quot : β {β β'} {A : Type β} {R : A β A β Type β'} {x y : A} β R x y
β Path (A / R) (inc x) (inc y)
quot r = glue (_ , _ , r)


Using Coeq-elim, we can recover the elimination principle for quotients:

Quot-elim : β {β} {B : A / R β Type β}
β (β x β is-set (B x))
β (f : β x β B (inc x))
β (β x y (r : R x y) β PathP (Ξ» i β B (quot r i)) (f x) (f y))
β β x β B x
Quot-elim bset f r = Coeq-elim bset f Ξ» { (x , y , w) β r x y w }


## Effectivityπ

The most well-behaved case of quotients is when $R : A \to A \to \ty$ takes values in propositions, is reflexive, transitive and symmetric (an equivalence relation). In this case, we have that the quotient $A / R$ is effective: The map quot is an equivalence.

module _ {A : Type β} {R : A β A β Type β'}
(Rp : β x y β is-prop (R x y))
(rr : β {x} β R x x)
(rt : β {x y z} β R x y β R y z β R x z)
(rs : β {x y} β R x y β R y x)
where


We will show this using an encode-decode method. For each $x : A$, we define a type family $\id{Code}_x(p)$, which represents an equality $\id{inc}(x) = y$. Importantly, the fibre over $\id{inc}(y)$ will be $R(x, y)$, so that the existence of functions converting between $\id{Code}_x(y)$ and paths $\id{inc}(x) = y$ is enough to establish effectivity of the quotient.

  private
Code : A β A / R β Prop β'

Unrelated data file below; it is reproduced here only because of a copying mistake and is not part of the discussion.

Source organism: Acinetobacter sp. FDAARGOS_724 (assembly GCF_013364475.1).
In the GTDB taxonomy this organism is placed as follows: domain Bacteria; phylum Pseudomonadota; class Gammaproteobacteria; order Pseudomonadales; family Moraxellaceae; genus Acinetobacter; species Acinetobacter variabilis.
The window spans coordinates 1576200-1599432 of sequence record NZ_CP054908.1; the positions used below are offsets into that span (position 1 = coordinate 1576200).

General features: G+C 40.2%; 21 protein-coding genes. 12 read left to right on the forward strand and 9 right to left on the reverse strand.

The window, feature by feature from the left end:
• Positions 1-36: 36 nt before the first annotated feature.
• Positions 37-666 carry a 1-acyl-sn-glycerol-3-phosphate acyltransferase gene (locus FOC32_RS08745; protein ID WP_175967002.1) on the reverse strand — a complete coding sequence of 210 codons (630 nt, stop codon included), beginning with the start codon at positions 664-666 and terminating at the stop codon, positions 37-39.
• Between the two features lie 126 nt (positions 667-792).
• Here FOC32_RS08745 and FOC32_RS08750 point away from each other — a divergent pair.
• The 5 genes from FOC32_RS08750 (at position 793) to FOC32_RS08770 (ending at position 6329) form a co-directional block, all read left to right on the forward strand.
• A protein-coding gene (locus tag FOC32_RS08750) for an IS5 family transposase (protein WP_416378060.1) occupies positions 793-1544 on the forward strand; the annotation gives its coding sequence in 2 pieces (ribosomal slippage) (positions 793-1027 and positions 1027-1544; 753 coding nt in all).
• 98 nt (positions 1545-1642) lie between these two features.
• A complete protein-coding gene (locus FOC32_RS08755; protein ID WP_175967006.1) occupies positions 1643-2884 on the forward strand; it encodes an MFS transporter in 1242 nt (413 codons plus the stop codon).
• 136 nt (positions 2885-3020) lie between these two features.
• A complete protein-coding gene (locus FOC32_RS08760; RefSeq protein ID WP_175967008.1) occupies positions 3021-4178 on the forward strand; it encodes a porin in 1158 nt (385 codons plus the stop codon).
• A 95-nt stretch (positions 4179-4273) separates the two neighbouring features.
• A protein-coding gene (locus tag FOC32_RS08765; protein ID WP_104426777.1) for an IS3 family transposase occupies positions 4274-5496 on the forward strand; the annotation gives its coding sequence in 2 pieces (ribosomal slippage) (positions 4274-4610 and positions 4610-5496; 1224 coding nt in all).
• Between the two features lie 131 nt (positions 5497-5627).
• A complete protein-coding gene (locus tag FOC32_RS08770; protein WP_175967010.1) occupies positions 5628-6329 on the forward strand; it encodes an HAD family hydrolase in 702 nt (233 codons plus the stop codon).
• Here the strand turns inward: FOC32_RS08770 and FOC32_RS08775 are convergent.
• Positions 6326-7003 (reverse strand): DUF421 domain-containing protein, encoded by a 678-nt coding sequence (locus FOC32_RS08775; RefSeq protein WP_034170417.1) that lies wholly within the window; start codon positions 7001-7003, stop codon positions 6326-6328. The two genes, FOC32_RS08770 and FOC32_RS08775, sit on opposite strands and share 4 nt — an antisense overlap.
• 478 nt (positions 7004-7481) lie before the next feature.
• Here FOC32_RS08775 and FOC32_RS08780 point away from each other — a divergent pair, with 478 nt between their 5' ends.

Code x = Quot-elim
(Ξ» x β n-Type-is-hlevel 1)
(Ξ» y β {- 1 -} R x y , Rp x y)
Ξ» y z r β
n-ua (prop-ext (Rp _ _) (Rp _ _) (Ξ» z β rt z r) Ξ» z β rt z (rs r))


We do quotient induction into the type of propositions, which by univalence is a set. Since the fibre over $\id{inc}(y)$ must be $R(x, y)$, thatβs what we give for the inc constructor ({- 1 -}, above). For this to respect the quotient, it suffices to show that, given $R(y,z)$, we have $R(x,y) \Leftrightarrow R(x,z)$, which follows from the assumption that $R$ is an equivalence relation ({- 2 -}).

    encode : β x y (p : inc x β‘ y) β β£ Code x y β£
encode x y p = subst (Ξ» y β β£ Code x y β£) p rr

decode : β x y (p : β£ Code x y β£) β inc x β‘ y
decode x y p =
Coeq-elim-prop {C = Ξ» y β (p : β£ Code x y β£) β inc x β‘ y}
(Ξ» _ β Ξ -is-hlevel 1 Ξ» _ β squash _ _) (Ξ» y r β quot r) y p


For encode, it suffices to transport the proof that $R$ is reflexive along the given proof, and for decoding, we eliminate from the quotient to a proposition. It boils down to establishing that $R(x,y) \to \id{inc}(x) \equiv \id{inc}(y)$, which is what the constructor quot says. Putting this all together, we get a proof that equivalence relations are effective.

  effective : β {x y : A} β is-equiv (quot {R = R})
effective {x = x} {y} =
prop-ext (Rp x y) (squash _ _) (decode x (inc y)) (encode x (inc y)) .snd